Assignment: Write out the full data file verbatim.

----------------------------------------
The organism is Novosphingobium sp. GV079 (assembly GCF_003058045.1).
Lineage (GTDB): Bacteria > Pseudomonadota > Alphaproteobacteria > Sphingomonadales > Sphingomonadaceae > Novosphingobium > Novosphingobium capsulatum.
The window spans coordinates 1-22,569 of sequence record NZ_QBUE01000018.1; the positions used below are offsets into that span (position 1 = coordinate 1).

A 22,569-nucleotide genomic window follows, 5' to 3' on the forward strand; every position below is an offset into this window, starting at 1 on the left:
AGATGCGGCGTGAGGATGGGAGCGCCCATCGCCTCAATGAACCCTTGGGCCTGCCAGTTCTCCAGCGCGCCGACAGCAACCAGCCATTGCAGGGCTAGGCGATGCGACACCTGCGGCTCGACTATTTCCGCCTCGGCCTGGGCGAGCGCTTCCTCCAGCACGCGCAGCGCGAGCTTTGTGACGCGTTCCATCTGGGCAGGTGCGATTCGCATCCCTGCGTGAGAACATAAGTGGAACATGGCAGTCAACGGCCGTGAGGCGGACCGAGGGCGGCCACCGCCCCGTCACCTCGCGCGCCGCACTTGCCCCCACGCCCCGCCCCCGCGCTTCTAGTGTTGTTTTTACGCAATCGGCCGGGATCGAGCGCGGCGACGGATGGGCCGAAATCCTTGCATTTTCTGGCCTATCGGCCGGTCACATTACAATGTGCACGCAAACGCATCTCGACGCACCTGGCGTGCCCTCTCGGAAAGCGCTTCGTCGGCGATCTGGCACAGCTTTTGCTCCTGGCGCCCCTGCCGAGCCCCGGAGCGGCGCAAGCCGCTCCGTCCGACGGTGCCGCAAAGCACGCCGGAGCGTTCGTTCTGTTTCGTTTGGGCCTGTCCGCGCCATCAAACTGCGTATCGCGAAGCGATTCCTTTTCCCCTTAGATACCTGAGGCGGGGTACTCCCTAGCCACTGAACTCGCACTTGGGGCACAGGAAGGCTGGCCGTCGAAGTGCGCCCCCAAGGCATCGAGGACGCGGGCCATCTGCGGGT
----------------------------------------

The organism is Novosphingobium sp. GV079 (assembly GCF_003058045.1).
Lineage (GTDB): Bacteria > Pseudomonadota > Alphaproteobacteria > Sphingomonadales > Sphingomonadaceae > Novosphingobium > Novosphingobium capsulatum.
The window spans coordinates 1-22,569 of sequence record NZ_QBUE01000018.1; the positions used below are offsets into that span (position 1 = coordinate 1).

A 22,569-nucleotide genomic window follows, 5' to 3' on the forward strand; every position below is an offset into this window, starting at 1 on the left:
AGATGCGGCGTGAGGATGGGAGCGCCCATCGCCTCAATGAACCCTTGGGCCTGCCAGTTCTCCAGCGCGCCGACAGCAACCAGCCATTGCAGGGCTAGGCGATGCGACACCTGCGGCTCGACTATTTCCGCCTCGGCCTGGGCGAGCGCTTCCTCCAGCACGCGCAGCGCGAGCTTTGTGACGCGTTCCATCTGGGCAGGTGCGATTCGCATCCCTGCGTGAGAACATAAGTGGAACATGGCAGTCAACGGCCGTGAGGCGGACCGAGGGCGGCCACCGCCCCGTCACCTCGCGCGCCGCACTTGCCCCCACGCCCCGCCCCCGCGCTTCTAGTGTTGTTTTTACGCAATCGGCCGGGATCGAGCGCGGCGACGGATGGGCCGAAATCCTTGCATTTTCTGGCCTATCGGCCGGTCACATTACAATGTGCACGCAAACGCATCTCGACGCACCTGGCGTGCCCTCTCGGAAAGCGCTTCGTCGGCGATCTGGCACAGCTTTTGCTCCTGGCGCCCCTGCCGAGCCCCGGAGCGGCGCAAGCCGCTCCGTCCGACGGTGCCGCAAAGCACGCCGGAGCGTTCGTTCTGTTTCGTTTGGGCCTGTCCGCGCCATCAAACTGCGTATCGCGAAGCGATTCCTTTTCCCCTTAGATACCTGAGGCGGGGTACTCCCTAGCCACTGAACTCGCACTTGGGGCACAGGAAGGCTGGCCGTCGAAGTGCGCCCCCAAGGCATCGAGGACGCGGGCCATCTGCGGGT